By Hans Petersen
Tuesday, June 23, 2015
It’s time for the National Veterans Wheelchair Games. This year, in Dallas.
The Games are presented each year by the Department of Veterans Affairs (VA) and Paralyzed Veterans of America (PVA) with additional support from numerous corporate and community sponsors.
VA North Texas Health Care System (VANTHCS) is hosting the 35th National Veterans Wheelchair Games (NVWG) in and around Dallas from June 21 through June 26.
Benefits to the Mind
The purpose of the NVWG is to provide Veterans with physical disabilities an introductory experience to a variety of wheelchair sports, and expose them to the numerous organized wheelchair sports and recreation activities available nationwide.
The Games serve to encourage Veterans to become aware of their abilities and potential while promoting a spirit of healthy activity and camaraderie.
Benefits to the Body
The NVWG clearly demonstrate the therapeutic value of sports and competition. As presenters of the event, PVA and VA are committed to improving the quality of life for Veterans with disabilities and fostering better health through sports competition.
While past Games have produced a number of national and world-class champions, most importantly, the event provides an opportunity for newly-injured Veterans to gain the knowledge and experience necessary for active lifestyles at home “free” from the perceived confines of their wheelchair.
Benefits to the Spirit
Since the Wheelchair Games began in 1981, thousands of disabled Veterans have enjoyed the health benefits provided by sports participation and have revitalized the spirit of competition within themselves. Veterans new to the Games realize quickly that they are part of a large and supportive community and through these relationships are encouraged to go further than they think they can.
Began After World War II
The NVWG are an outgrowth of VA’s historic involvement in wheelchair sports. Wheelchair sports had their beginning in the aftermath of World War II, when young disabled Veterans began playing wheelchair basketball in VA hospitals throughout the United States. Interest in wheelchair basketball soon spread to other sports such as track and field, bowling, swimming, and archery, spawning the formation of several associations devoted to new and innovative wheelchair sports.
While the participation of paralyzed and other disabled Veterans continued to flourish during the intervening years, it was not until 1980, when VA established a Recreation Therapy Service, that VA’s efforts brought about an enhanced awareness of the rehabilitative value of wheelchair athletics. Since then, VA therapists have used wheelchair sports as a therapeutic tool for treating Veterans with disabilities.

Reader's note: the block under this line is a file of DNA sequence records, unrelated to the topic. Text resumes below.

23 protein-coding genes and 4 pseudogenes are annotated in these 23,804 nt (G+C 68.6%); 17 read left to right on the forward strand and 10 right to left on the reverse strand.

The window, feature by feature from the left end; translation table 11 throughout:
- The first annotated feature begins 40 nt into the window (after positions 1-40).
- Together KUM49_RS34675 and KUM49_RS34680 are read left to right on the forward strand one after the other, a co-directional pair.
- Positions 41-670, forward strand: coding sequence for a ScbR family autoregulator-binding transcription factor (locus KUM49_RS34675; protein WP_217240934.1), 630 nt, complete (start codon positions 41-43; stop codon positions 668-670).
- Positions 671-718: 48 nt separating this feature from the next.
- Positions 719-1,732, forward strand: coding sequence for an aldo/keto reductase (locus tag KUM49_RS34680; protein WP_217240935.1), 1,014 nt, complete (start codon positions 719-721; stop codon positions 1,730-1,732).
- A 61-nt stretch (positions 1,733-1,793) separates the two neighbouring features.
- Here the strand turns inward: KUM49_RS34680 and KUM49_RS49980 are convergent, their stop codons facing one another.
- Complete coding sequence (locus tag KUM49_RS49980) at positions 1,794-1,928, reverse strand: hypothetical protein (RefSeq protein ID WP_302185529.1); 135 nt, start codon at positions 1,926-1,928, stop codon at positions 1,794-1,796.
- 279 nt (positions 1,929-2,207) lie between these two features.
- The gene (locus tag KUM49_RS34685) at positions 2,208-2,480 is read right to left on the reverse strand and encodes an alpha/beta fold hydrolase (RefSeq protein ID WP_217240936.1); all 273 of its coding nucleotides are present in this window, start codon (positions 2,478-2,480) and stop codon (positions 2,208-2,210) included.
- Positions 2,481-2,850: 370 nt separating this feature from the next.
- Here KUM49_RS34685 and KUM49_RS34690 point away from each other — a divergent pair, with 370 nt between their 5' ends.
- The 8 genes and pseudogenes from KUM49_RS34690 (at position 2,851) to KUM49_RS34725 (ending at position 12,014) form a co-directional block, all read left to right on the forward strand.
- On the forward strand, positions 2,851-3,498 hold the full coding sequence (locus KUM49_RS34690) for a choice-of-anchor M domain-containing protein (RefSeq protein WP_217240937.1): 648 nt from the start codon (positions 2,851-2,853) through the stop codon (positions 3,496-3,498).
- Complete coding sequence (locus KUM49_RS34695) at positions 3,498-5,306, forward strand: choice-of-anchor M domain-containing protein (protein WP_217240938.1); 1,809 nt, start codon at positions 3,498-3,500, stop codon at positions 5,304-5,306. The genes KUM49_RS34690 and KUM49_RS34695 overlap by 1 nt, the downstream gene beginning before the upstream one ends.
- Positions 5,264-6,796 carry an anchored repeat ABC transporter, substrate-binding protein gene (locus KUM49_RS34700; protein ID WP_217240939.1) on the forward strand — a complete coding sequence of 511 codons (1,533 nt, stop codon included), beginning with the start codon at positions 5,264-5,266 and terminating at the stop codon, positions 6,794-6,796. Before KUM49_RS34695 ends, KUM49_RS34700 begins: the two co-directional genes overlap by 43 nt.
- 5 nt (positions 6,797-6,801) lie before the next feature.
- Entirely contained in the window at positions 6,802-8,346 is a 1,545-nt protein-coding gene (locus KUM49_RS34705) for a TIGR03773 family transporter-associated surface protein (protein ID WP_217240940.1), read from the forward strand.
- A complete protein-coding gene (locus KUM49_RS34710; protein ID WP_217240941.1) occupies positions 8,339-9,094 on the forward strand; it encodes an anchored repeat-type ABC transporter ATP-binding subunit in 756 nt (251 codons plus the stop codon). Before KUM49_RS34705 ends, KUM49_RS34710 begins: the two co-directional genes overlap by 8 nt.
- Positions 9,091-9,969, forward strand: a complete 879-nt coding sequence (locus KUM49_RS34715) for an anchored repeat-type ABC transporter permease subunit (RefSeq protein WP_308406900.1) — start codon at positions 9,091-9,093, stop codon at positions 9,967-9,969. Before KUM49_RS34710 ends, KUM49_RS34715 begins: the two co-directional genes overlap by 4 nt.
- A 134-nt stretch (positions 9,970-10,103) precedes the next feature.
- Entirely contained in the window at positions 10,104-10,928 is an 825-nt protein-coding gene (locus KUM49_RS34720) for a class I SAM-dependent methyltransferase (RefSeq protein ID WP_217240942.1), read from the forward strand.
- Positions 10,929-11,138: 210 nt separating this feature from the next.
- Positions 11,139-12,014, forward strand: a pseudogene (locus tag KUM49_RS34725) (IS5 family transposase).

The first National Veterans Wheelchair Games was held in 1981, the “International Year of Disabled Persons,” at the VA Medical Center in Richmond, Va. That year, 74 veterans from 14 states competed in sports ranging from table tennis and billiards, to swimming and weightlifting. Over the next 35 years, the event has grown to be the largest annual rehabilitation and wheelchair sports program in the world.
Strong Sense of Common Identity and Camaraderie
Those first Games established an enduring trait that has characterized the event ever since, a strong sense of common identity and camaraderie among the participants. The hundreds of Veterans who choose to compete in the games each year demonstrate their continuing popularity.
In 1987, 12 British military Veterans were invited to participate in the Games and a team from Great Britain has come every year since. After that first year, the British athletes formed a new disabled sports group, The British Ex-Services Wheelchair Sports Association. This group extended the philosophy behind the NVWG to the rest of the world, hosting International Veterans Wheelchair Games in Great Britain in 1994, 1996, and 1999.
At the Games, Veterans compete in:
- Air Guns
- Field Events
- Motor Rally Power Soccer
- Quad Rugby
- Table Tennis
Thanks to Our Volunteers
To accommodate the needs of the athletes, more than 3,000 local volunteers are required to assist with all aspects of the Games, from helping with transportation, event setup, water distribution, assistance with meals, and numerous other activities that will help guarantee a successful event.